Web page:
Late last year, U.S. Rep. Michele Bachmann filed a 2014 campaign committee.
The existence of the committee doesn't necessarily lock the Republican into vying again for the Sixth Congressional District. It will allow her to raise campaign cash and do other campaign activities.
Bachmann won her last election by about 4,000 votes, just over 1 percentage point. Just a few weeks later, she filed the 2014 committee.
She is one of five sitting U.S. House members from Minnesota who has filed a statement of candidacy for 2014.
Democratic U.S. Reps. Tim Walz, Keith Ellison, Rick Nolan and Collin Peterson have also filed committees for the next election cycle, and U.S. Sen. Amy Klobuchar, a Democrat, has filed a committee for 2018, the next year she would be up for re-election. U.S. Sen. Al Franken, also a Democrat, has had a 2014 campaign committee on record since early last year.
U.S. Reps. John Kline and Erik Paulsen, both Republicans, and U.S. Rep. Betty McCollum, a Democrat, have not yet filed re-election committees, according to Federal Election Commission filings.
The non-filing does not mean they will not run again, just as the filings do not guarantee a run.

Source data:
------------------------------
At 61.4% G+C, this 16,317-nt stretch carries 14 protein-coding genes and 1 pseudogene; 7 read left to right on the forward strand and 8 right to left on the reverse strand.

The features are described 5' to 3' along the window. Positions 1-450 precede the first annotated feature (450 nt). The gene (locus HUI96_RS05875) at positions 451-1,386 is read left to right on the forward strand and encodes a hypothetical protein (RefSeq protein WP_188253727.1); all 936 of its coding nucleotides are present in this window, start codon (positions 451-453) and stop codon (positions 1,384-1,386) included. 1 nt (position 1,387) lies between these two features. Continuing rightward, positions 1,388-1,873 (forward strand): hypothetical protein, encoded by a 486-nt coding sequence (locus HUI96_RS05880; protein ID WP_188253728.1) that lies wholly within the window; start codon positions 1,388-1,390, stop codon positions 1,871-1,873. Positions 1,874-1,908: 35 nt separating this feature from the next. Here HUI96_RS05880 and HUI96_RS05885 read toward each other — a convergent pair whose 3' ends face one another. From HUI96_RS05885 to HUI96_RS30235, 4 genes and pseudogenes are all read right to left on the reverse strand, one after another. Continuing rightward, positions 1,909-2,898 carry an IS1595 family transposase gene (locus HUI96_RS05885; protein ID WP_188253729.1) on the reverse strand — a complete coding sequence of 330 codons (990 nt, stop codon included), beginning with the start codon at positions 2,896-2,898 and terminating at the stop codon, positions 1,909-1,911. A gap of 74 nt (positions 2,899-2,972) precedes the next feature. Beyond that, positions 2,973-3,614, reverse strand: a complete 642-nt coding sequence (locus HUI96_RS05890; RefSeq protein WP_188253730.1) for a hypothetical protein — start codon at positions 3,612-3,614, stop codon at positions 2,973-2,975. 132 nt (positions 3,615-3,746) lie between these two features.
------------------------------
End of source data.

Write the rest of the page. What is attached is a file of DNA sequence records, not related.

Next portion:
President Obama and his Democratic allies in Congress have cast the GOP as being intransigent on a new tax and spending deal to avert a so-called fiscal cliff, saying the Republicans “keep on finding ways to say no as opposed to finding ways to say yes.”
Meanwhile Democrat Keith Ellison vowed to continue to say no to any efforts to cut safety-net programs like Social Security, Medicare or Medicaid -- all top targets of GOP negotiators.
“We don’t have to sacrifice the interests of the most vulnerable in order to solve our budgetary problems,” Ellison told Minnesota reporters Wednesday, adding that he would not go along with cuts just to prove his bipartisan bone fides.
“It translates to people who already have very little, to get by with even less so that people who have a lot can keep even more,” he said.